Many years ago when visiting Arlington Cemetery I wanted to visit the grave of my childhood hero. The tour guide had sort of heard of Audie but had no idea where the grave was. Just about the saddest thing that I heard recently was over at Toby’s and the unkempt state of Randolph Scott’s grave!
Who would figure as a War Hero/Audie comparison these days? Chris Kyle I guess. His story is also an American Tragedy,these things always seem to run in tandem. Clint Eastwood’s next project is Chris Kyle’s story “American Sniper” and it would see Eastwood back in his comfort zone. Film should be outstanding and may be a fitting “swan song” to Eastwood’s career. Just in case there are any misunderstandings Clint is directing the film and I believe Bradley Cooper has been cast as Chris Kyle.
Just to round-up on some of the above;firstly I never expected Michael Winner to be name-dropped here although Wendell Mayes who co-wrote THE HANGING TREE also scripted Winner’s most successful film DEATH WISH.
I did see WHITE FEATHER in a huge cinema in the Sixties in magnetic stereo and it was quite an experience. I would rate the film as good but certainly not great. Stephen Boyd’s final film (I think) was the generally unheralded but interesting crime thriller THE SQUEEZE. Boyd is the bad guy in this film and he is outstanding. As a “Heist” movie I would rate it several notches above ROBBERY which we discussed over at Toby’s recently. Stacey Keach’s English accent is spot on.
I’ve never The Squeeze but if you feel it’s better than Robbery, then I reckon that’s one to keep my eyes peeled for.
Sold! I just watched a clip of the opening of this online, with the great song by Marty Robbins, and have now got to see the whole thing, so I’ve just ordered the Warner Archive DVD from someone on eBay and will hopefully have it in the next few days. Will then return to reread your review, Colin. I appreciated your comments on Cooper as I think he is an actor who tends to be underrated – my admiration has grown steadily with the films of his that I’ve seen, and I’d agree with you on his understated acting.
Many thanks for linking to my review of ‘Kings Go Forth’ – much appreciated. And this is yet another great discussion on your site, with so many tips on other films to see.
Hi Judy. Your article on Kings Go Forth was a typically strong analysis and appreciation that I was only too happy to be able to link to.
I’m pleased to hear I encouraged you to seek out the movie and I feel confident you’ll enjoy viewing it. I’d be delighted if you’re able to come back and add your thoughts on it when you do get to watch it.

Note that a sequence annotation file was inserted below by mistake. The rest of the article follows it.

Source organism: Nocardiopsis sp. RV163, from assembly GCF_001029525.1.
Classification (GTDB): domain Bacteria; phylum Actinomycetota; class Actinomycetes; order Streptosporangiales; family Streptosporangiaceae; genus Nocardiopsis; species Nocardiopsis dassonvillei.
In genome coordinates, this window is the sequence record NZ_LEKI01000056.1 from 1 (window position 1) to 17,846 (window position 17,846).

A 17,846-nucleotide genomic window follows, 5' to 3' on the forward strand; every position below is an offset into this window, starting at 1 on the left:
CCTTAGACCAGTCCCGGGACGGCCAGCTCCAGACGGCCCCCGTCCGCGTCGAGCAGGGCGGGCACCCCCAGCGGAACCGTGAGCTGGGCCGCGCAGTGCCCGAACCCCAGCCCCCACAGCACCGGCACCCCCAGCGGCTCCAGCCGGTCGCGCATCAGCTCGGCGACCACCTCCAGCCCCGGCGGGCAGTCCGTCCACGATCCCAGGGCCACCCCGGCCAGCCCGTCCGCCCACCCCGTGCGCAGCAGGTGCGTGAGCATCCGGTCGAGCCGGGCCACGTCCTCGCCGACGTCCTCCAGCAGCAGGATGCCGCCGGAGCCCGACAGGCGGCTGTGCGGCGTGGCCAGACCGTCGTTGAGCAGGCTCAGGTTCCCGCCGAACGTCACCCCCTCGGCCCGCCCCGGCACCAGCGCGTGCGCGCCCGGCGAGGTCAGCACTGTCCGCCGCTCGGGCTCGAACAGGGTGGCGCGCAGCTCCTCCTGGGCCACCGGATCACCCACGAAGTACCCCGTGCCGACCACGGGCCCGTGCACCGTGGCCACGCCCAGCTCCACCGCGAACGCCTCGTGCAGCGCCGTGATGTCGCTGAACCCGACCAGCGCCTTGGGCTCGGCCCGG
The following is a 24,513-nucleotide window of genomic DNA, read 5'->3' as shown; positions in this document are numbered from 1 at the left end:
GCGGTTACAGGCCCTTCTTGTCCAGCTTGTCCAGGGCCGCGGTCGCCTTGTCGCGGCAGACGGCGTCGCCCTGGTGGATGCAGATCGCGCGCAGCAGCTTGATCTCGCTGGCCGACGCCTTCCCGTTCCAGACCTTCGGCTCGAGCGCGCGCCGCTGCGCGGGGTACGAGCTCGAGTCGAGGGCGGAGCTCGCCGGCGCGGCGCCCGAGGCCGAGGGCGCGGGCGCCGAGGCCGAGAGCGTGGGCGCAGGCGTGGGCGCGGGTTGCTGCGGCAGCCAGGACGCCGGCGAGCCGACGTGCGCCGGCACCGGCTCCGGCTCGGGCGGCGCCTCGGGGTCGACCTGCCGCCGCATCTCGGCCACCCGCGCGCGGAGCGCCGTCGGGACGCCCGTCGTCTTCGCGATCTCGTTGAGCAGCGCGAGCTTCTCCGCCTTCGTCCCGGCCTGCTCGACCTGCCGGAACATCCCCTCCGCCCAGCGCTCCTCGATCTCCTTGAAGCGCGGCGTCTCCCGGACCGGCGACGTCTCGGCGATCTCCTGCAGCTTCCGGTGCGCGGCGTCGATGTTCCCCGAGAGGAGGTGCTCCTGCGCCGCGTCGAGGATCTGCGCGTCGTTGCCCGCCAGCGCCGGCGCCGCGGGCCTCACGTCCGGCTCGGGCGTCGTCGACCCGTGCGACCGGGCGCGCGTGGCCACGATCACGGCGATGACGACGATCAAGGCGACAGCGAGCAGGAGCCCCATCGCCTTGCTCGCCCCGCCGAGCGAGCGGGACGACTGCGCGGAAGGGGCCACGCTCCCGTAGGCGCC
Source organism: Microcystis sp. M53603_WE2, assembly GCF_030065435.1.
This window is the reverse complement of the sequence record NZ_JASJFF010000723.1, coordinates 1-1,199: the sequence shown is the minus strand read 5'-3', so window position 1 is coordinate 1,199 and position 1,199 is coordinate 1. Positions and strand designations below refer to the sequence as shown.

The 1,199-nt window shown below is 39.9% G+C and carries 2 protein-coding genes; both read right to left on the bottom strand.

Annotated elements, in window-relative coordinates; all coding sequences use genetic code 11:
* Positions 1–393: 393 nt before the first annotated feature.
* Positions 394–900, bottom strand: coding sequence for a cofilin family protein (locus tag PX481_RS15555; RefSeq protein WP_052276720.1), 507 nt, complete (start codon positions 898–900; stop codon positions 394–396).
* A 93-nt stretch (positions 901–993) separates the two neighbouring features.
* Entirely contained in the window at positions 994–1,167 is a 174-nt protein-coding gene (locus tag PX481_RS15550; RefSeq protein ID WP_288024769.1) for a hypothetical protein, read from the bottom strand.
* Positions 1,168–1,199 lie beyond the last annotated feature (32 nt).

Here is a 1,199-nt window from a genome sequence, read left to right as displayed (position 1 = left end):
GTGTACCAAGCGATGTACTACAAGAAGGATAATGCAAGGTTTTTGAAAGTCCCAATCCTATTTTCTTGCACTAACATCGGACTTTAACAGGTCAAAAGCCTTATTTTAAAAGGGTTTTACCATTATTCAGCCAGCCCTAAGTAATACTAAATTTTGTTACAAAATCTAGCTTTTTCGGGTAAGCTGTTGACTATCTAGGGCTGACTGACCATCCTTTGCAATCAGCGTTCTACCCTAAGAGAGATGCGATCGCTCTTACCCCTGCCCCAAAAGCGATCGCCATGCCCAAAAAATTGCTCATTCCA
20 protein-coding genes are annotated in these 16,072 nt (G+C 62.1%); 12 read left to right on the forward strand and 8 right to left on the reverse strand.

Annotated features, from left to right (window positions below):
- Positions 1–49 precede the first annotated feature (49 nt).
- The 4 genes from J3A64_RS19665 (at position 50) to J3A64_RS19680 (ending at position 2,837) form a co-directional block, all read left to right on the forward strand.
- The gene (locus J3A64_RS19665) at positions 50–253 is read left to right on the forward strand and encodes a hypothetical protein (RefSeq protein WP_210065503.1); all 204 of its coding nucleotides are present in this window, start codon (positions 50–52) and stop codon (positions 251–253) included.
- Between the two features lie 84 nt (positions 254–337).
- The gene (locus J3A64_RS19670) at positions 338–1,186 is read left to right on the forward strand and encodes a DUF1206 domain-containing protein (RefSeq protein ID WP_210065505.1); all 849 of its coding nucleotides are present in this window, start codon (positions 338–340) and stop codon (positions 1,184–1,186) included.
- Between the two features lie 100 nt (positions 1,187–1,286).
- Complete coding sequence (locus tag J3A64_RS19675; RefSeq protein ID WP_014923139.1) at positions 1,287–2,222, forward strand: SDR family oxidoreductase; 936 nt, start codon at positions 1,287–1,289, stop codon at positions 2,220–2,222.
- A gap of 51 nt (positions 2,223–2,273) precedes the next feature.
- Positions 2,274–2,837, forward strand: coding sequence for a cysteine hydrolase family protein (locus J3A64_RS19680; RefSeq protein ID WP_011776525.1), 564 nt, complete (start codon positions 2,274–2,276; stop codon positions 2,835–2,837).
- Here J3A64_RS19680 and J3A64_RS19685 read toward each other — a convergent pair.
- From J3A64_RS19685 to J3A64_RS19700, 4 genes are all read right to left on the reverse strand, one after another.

A fabulous review. I like all kinds of acting styles and all kinds of actors. But IMHO. the biggest problem with 95% of Gary Cooper’s films is Gary Cooper. What some people call his understated acting style, I call weird and wooden. For me, it is the odd way he delivers lines, not facial expressions or body language.
But with an interesting plot – and a great ensemble – I’ll watch this. I’d really like to see a movie where I really like Cooper’s performance.
Cooper is one of those actors who certainly does seem to divide opinion among film fans. All the varied reactions to film personnel is another reason why discussions of these movies remains fascinating to me.
Muriel, I assume from what you say at the end that you haven’t seen this film. If so, then I’d love to think I’ve encouraged you to give it a go. I feel the script here really does draw on Cooper’s strengths.
Everybody, check out the Captain’s blog on “WHERE HAS ALL THE TRUCOLOR GONE?” :
Thanks. Some interesting info there.
Colin, I’ve now seen this film and returned to reread your review. Must agree with you and Vienna about the greatness of the ending – I’m struck by the way Cooper is reaching down to Schell in that still you have chosen, finally bending. I think another symbol, as well as the fire and trees, is the gold itself – I wondered if we would find out where Frail got those bags of gold coins he carries with him, using one to buy the house in the first place – I have a feeling he might use another one to pay in a gambling session, but I could be misremembering. (Maybe the gold came from all that desperate gambling – doesn’t seem he would have made it from medicine.) But anyway he tries to buy people, both Rune (another made-up name, surely?) through the whole “bond servant” business and Elizabeth by secretly paying for her gold claim – and then at the end she buys him back from the gallows by giving all the gold away to the mob.
A little scene that sticks in my mind is when Frail actually rides out to see Elizabeth at the gold workings and she gives him coffee. He immediately goes into doctor mode and starts checking her health – and he doesn’t know how to answer when she says “Maybe I should ask how you are” and goes away again.